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Updated: May 12, 2014 03:20 IST

Mobile phones will take the place of Vaio business

Yuthika Bhargava
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Japanese electronic giant Sony’s recent move to close its laptop business has raised some concerns over its operations in India. In an interview to The Hindu, Sony India’s Managing Director Kenichiro Hibi expressed confidence that India business would register a 20 per cent growth this fiscal over the previous one, driven by smartphones and televisions . Edited excerpts:

Sony has seen many structural changes recently, with its laptop business (Vaio) being shut down and also its television business being hived into a separate entity. What impact would these have on the company’s operations in India?

In February, the headquarters made a very tough decision to shut down the Vaio business globally, not just in India. It was a strategic call. The market, worldwide, is moving towards mobile devices. The PC market is seeing negative growth globally.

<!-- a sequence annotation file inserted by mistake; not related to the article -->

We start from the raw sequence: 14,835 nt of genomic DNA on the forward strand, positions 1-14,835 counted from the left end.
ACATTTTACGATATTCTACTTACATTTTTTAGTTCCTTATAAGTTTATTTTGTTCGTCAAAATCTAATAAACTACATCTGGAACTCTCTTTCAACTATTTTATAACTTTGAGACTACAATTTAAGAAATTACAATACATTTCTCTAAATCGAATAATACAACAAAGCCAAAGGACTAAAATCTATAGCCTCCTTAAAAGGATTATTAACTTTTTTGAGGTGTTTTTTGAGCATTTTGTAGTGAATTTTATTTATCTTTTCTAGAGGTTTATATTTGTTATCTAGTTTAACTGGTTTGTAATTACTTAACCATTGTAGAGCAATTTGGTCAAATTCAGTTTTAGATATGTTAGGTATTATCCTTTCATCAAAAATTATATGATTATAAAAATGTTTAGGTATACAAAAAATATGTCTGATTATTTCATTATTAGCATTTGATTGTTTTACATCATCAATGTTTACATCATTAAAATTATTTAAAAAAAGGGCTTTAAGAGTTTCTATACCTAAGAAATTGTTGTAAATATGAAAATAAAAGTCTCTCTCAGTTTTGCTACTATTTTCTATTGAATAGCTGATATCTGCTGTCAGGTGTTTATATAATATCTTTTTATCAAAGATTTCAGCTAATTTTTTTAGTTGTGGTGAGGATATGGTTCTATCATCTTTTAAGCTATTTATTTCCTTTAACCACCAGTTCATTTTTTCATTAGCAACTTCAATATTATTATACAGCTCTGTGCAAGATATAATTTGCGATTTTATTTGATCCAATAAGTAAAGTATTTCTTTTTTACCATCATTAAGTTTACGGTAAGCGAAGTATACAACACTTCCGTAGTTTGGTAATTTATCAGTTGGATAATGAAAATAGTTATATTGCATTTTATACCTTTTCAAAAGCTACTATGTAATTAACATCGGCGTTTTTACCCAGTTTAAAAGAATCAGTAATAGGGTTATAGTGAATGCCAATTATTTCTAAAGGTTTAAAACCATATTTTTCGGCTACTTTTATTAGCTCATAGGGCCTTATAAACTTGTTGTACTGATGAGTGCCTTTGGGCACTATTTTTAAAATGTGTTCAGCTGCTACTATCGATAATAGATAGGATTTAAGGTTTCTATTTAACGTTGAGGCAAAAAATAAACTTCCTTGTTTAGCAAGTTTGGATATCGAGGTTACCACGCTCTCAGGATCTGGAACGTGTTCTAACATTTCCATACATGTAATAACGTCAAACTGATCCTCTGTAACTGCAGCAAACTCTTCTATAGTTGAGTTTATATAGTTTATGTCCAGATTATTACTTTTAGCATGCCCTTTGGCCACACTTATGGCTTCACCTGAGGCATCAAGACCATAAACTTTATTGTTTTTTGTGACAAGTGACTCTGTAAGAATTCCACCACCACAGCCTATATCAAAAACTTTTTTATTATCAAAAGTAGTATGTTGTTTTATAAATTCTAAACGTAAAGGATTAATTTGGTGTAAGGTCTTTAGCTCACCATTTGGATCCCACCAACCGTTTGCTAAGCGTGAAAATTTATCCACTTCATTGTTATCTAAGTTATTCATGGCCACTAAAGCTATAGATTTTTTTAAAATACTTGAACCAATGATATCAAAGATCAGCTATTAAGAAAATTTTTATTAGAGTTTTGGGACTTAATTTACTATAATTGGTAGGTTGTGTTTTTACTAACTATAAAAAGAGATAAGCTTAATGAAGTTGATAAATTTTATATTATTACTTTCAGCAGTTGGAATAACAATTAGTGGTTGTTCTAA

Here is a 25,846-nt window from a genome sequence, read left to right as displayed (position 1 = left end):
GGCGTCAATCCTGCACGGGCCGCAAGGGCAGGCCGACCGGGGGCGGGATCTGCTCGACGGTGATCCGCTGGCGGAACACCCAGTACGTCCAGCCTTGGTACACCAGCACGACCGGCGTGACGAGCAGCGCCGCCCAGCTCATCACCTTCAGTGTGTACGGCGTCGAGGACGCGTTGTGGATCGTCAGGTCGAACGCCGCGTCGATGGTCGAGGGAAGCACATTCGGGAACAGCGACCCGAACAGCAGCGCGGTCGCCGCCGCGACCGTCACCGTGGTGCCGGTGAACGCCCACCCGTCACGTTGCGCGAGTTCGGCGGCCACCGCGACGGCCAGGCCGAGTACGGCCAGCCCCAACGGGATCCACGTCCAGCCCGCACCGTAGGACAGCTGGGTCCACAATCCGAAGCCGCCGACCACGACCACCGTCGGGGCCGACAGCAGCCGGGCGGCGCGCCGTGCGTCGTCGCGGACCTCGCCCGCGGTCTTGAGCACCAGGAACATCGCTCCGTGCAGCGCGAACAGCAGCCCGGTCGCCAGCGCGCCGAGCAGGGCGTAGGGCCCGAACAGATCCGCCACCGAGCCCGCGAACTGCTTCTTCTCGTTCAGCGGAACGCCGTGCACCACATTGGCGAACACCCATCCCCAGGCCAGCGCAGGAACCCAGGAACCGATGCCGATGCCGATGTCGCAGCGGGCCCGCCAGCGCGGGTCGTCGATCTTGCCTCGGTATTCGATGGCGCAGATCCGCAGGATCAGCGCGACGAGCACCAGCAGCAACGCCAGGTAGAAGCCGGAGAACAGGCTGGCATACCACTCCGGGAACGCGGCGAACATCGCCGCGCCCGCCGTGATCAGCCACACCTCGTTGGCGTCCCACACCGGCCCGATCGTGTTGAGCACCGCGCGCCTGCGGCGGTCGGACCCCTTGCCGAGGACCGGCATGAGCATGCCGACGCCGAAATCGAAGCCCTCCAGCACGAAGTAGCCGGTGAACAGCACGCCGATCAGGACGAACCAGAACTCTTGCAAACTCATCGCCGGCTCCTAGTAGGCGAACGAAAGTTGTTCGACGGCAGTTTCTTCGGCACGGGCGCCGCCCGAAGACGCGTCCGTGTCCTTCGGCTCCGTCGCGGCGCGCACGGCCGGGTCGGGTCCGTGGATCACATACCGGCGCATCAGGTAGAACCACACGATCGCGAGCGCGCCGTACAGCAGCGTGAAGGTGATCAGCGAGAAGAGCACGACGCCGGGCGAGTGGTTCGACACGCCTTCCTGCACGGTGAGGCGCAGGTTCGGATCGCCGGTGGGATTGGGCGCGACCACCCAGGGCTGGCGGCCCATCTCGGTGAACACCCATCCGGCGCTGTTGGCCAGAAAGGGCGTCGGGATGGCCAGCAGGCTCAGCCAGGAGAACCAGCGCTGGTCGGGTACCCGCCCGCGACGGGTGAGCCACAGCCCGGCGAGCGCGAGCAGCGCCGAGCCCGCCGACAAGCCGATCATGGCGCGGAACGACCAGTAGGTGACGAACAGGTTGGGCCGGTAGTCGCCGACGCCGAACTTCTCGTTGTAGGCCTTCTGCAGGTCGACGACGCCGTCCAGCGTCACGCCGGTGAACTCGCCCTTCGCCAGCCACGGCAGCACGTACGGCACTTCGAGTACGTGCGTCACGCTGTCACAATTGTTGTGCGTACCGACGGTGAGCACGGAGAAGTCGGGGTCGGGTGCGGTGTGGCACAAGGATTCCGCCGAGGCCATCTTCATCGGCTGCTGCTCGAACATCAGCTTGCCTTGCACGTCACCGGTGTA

Vaio sales will stop in India by June-July. Of course, we will continue to provide after-sales support for these products for consumers who have already bought it.

As part of the restructuring plan, the television (TV) business is to be hived off into a separate unit which will be established by July. This decision is from the headquarters side. From Sony India’s perspective, there is no change as under Sony India we have a separate TV division and mobile division under me. This structure will not change.

Only change that will be is that while laptop business is closed, we have a lot of technician and engineers working under that unit. They will be shifted to the more growing segment that is mobile phones and tablets… mobile phones business will take the place of Vaio business. This segment is growing but [in the] PC business we cannot expect so much growth. We cannot make good business there and hence [are] shifting focus to growing areas.

How many people were there in Vaio business that has been shifted?

We cannot share the segregated number. All I can say is that as our focus shifts to mobile business, we will need manpower there. We will be moving employees from the laptop segment to mobile phone division. There will be no cut out or lay offs. We will put resources in developing the mobile business, which is the future growth area.

What impact will shutting the laptop business have on the India business, in terms of revenues?